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Show and Tell: Yinka Shonibare

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Approach the James Cohan Gallery from the street next week, and you’ll see an unseasonably icy scene. Reverend on Ice (2005, pictured), an installation in the gallery’s front window by the Nigerian English sculptor Yinka Shonibare, came about after he ran across a reproduction of Sir Henry Raeburn’s Reverend Robert Walker Skating on Duddingston Loch (1784, pictured in inset) during research at the Cooper-Hewitt. “I liked this contradiction between the serious man and the playful gesture,” says the artist. “I don’t think I’ve ever seen another picture of a religious man doing such an activity.”

Shonibare specializes in that kind of unexpected conflation. He’s known for transforming stuffy upper-crust genre scenes into tableaux like these, adding those bright ethnic clothes while subtracting their heads. The 2004 Turner Prize finalist has also guest-curated a show of objects that relate to travel and migration at the Cooper-Hewitt, and created new sculptures on the same theme for “Mobility,” the show at Cohan. “For both exhibitions, I decided to look at travel and movement in a poetic, whimsical way,” Shonibare said by cell phone from the MoMA, where he was inspecting one of his works in the permanent-collection installation on the second floor. Is Shonibare’s dandified minister, gliding like a headless Brian Boitano, a shot at organized religion? “Of course, there’s the relationship between the church and colonialism,” says Shonibare. “But I’m not just a serious artist dealing with serious issues. I’m also concerned with the poetic and the formal, the elegance of the clothes, the poise.”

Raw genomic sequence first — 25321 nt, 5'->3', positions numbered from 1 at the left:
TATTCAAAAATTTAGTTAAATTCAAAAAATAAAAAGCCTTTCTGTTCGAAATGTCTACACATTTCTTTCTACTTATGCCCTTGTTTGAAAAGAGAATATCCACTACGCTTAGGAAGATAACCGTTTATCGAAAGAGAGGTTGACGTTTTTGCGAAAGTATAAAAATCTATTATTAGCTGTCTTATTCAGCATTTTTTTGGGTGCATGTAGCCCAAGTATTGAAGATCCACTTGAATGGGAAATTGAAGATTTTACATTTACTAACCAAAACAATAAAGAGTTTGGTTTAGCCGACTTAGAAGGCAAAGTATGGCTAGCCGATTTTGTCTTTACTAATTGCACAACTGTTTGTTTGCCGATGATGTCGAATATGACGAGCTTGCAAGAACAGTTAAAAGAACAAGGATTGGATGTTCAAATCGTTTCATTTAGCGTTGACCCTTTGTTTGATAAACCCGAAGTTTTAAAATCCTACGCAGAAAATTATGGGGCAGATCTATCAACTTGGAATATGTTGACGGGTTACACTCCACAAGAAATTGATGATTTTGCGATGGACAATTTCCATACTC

Mobility by Yinka Shonibare
at the James Cohan Gallery
Through October 29


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